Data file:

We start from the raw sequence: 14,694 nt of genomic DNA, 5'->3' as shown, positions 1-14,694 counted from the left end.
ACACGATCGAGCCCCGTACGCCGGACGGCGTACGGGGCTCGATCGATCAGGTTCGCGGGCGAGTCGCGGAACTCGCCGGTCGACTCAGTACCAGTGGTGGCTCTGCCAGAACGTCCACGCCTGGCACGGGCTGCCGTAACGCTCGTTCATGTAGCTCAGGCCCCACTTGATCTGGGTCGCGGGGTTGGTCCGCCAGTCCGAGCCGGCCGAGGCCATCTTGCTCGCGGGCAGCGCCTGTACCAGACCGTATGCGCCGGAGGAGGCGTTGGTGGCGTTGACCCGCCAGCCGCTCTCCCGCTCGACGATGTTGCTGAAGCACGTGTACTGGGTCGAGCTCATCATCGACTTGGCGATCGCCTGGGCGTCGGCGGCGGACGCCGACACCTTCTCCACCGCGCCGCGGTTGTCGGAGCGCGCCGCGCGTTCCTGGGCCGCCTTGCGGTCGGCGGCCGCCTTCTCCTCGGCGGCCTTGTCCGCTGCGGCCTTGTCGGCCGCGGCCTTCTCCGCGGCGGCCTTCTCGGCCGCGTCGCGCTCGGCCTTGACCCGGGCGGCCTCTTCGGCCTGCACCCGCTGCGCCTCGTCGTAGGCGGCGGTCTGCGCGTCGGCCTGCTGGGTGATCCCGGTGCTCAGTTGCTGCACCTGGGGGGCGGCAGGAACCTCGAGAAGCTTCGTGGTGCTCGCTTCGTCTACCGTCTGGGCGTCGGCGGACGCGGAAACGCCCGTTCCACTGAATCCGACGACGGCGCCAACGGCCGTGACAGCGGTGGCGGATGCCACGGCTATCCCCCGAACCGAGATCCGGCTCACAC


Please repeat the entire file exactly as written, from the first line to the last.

We start from the raw sequence: 14,694 nt of genomic DNA, 5'->3' as shown, positions 1-14,694 counted from the left end.
ACACGATCGAGCCCCGTACGCCGGACGGCGTACGGGGCTCGATCGATCAGGTTCGCGGGCGAGTCGCGGAACTCGCCGGTCGACTCAGTACCAGTGGTGGCTCTGCCAGAACGTCCACGCCTGGCACGGGCTGCCGTAACGCTCGTTCATGTAGCTCAGGCCCCACTTGATCTGGGTCGCGGGGTTGGTCCGCCAGTCCGAGCCGGCCGAGGCCATCTTGCTCGCGGGCAGCGCCTGTACCAGACCGTATGCGCCGGAGGAGGCGTTGGTGGCGTTGACCCGCCAGCCGCTCTCCCGCTCGACGATGTTGCTGAAGCACGTGTACTGGGTCGAGCTCATCATCGACTTGGCGATCGCCTGGGCGTCGGCGGCGGACGCCGACACCTTCTCCACCGCGCCGCGGTTGTCGGAGCGCGCCGCGCGTTCCTGGGCCGCCTTGCGGTCGGCGGCCGCCTTCTCCTCGGCGGCCTTGTCCGCTGCGGCCTTGTCGGCCGCGGCCTTCTCCGCGGCGGCCTTCTCGGCCGCGTCGCGCTCGGCCTTGACCCGGGCGGCCTCTTCGGCCTGCACCCGCTGCGCCTCGTCGTAGGCGGCGGTCTGCGCGTCGGCCTGCTGGGTGATCCCGGTGCTCAGTTGCTGCACCTGGGGGGCGGCAGGAACCTCGAGAAGCTTCGTGGTGCTCGCTTCGTCTACCGTCTGGGCGTCGGCGGACGCGGAAACGCCCGTTCCACTGAATCCGACGACGGCGCCAACGGCCGTGACAGCGGTGGCGGATGCCACGGCTATCCCCCGAACCGAGATCCGGCTCACAC